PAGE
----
By Kellie Patrick Gates
More than 18 years after design work began, Philadelphia is getting a new South Street bridge – a $67 million project re-imagined over the past two years with pedestrians and bicyclists in mind.
But with that gain, there will be pain: The bridge, which links University City and Center City via South Street and allows drivers to enter and exit The Schuylkill Expressway, will close when construction begins next month and stay closed throughout the roughly 2-year construction process.
Each day, 23,000 people take the bridge, said Charles Denny, chief traffic engineer with the city. Alternate car routes include the Chestnut and Walnut street bridges, he said. But Denny recommended that anyone who can use a different alternative: SEPTA. Carpooling and traveling a little earlier or later than peak rush hour would also be advised, he said.
The federal government will pick up the bulk of the $67 million tab – 80 percent. The state will pay 15 percent and the city 5 percent. When the bridge first went to design phase in 1995, the price tag was estimated at less than half that, in the low $30 million range, said Rina Cutler, the deputy mayor for transportation who used to work for PennDOT.
For most of those years, the project was waiting in line for funding, Cutler said.
Responding to a reporter’s question, Denny said it might take emergency vehicles taking alternative routes to hospitals a little longer to get there while construction takes place.
Mayor Michael Nutter interrupted, joking that the press corps must be grouchy because of the Eagles’ loss Sunday night. Yes, he said, there would be headaches, but the headaches would come with an infusion of money and construction jobs, and would end with a replacement for a bridge that is rated structurally deficient and that has rained chunks of concrete onto the expressway below.
“The South Street Bridge is a poster child for what happens when we do not invest in our cities and in our infrastructure,” Nutter said. He also lauded the process by which residents critiqued the original design by H2L2, formed a coalition to fight for changes, and then worked collaboratively with the city and state to develop a new, compromise design. “This process, as painful as it has been at times … could serve as a model for other projects in this city,” Nutter said.
Last spring, it was Nutter and State Sen. Vincent Fumo who convinced the city and state to hold off on the project until a compromise design could be developed, Terry Gillen, redevelopment authority executive director, said before the press conference.
The state was saying if the project didn’t start now that funding was in hand, it could lose that money, Gillen said. But Nutter agreed with residents that the design from the 1990s was “too car-centric” to be built now.
Nutter said that the pedestrian and bicycle friendly plan for the bridge reflects the city’s effort to become more green and healthy.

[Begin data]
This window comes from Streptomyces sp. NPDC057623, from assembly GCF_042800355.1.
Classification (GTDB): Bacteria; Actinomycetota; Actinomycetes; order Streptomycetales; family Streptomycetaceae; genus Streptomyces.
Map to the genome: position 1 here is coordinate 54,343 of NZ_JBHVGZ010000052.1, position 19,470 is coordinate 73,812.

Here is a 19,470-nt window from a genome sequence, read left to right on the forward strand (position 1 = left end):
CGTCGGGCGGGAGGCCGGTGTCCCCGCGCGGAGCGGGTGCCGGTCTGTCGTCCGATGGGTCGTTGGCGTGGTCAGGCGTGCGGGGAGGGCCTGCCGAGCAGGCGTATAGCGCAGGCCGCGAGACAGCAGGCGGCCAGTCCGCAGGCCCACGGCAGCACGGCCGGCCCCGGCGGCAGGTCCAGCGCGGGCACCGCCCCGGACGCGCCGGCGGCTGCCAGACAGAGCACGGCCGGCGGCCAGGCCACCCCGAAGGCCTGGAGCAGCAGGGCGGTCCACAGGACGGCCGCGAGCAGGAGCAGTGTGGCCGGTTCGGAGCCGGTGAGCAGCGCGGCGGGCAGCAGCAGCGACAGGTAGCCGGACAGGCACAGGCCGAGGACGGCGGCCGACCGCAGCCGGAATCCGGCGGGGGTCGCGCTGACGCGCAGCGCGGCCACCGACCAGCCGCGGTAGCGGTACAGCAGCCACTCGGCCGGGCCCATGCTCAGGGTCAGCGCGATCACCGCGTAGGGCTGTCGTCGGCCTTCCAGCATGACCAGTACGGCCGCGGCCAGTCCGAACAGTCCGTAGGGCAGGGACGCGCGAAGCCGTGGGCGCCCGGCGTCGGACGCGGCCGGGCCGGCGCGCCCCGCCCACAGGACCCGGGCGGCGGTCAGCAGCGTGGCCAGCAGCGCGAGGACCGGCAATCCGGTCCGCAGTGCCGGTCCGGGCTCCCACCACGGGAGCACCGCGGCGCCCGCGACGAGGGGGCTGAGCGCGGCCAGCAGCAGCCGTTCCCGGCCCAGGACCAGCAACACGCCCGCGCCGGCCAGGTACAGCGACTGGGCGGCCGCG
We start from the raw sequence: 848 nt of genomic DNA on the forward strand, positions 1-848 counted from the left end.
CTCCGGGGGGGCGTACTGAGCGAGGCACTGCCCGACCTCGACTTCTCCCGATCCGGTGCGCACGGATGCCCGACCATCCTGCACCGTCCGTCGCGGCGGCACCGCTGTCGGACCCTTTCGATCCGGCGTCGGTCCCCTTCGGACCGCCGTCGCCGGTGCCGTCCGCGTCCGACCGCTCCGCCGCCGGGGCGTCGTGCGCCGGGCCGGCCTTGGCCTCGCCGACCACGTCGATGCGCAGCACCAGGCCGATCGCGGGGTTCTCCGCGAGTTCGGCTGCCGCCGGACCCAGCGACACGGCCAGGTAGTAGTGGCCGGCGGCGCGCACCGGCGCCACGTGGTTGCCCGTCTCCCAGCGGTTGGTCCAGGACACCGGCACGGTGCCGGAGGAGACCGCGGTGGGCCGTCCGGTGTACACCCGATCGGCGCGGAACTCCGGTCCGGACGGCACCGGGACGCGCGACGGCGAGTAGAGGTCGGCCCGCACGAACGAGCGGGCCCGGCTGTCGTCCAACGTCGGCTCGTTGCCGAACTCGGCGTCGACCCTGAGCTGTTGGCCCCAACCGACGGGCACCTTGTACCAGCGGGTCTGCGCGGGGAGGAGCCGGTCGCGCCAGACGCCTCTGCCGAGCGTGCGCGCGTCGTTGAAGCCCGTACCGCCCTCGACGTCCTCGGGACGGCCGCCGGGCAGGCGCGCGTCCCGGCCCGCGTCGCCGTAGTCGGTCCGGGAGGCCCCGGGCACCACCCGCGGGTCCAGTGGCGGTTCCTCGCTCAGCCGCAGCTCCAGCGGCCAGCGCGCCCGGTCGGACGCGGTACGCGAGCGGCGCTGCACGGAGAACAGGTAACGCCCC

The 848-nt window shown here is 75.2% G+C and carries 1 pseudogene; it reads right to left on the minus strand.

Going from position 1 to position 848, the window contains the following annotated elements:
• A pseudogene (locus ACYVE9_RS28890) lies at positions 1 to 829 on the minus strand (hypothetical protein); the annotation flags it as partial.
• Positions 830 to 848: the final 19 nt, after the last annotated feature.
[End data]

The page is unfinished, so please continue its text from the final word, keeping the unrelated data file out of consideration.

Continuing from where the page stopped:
Among the changes and features:
• The bridge will have four traffic lanes instead of five. Bicycle lanes and sidewalks were widened.
• An additional crosswalk with a pedestrian activated traffic signal was added at the ramp and stair from the Bridge down to the Schuylkill River Park. The traffic signal will be portal mounted above the roadway. The curb ramps at this crosswalk will be widened to 6-ft. on both sides of the Bridge to allow multiple bicyclists to simultaneously cross and access the bicycle lanes.
• Speed Limit – The posted speed limit for the entire Bridge and viaduct was reduced from 30 to 25 MPH.
• Bicycle stop bars (stop bars are the thick, white lines at intersections that indicate where vehicles, motorized and otherwise, are to stop) will be advanced to allow bicyclists to get ahead of motorists for greater visibility and safety.
• Lighting will be done with pedestrians in mind. The majority of the bridge lighting will be sidewalk mounted at the curb. All light standards will include mounting brackets for future banner placement.
• Traffic signal timings have been optimized for pedestrian movements and safety.
• Reflective pavement markers will be installed at the curve on the east side to improve roadway visibility.
Changes were also made to make the bridge more visually appealing.
“We see the bridge as more a neighborhood bridge, connecting two historic neighborhoods, not a highway bridge,” said Marcia Wilkof, a member of the South Street Bridge Coalition and the Democratic ward leader of the 30th Ward. “We wanted the look and feel of it to reflect the historic context.”
The new bridge and viaducts – elevated roadways – will span about 2,000 feet. The roadway will cross over AMTRAK, CSX and SEPTA rail lines and pass under the CSX railroad high line. It will include new pedestrian entrances to the University City Regional Rail Station and University of Pennsylvania’s Hollenback Hall.
The project is the largest the city’s streets department has handled since it was created in the early 1950s, department chief engineer and surveyor David J. Perri said after the press conference.
Architectural renderings are not yet available for the new bridge, but are expected relatively soon, Perri said. It still has not been determined what the bridge towers will look like.
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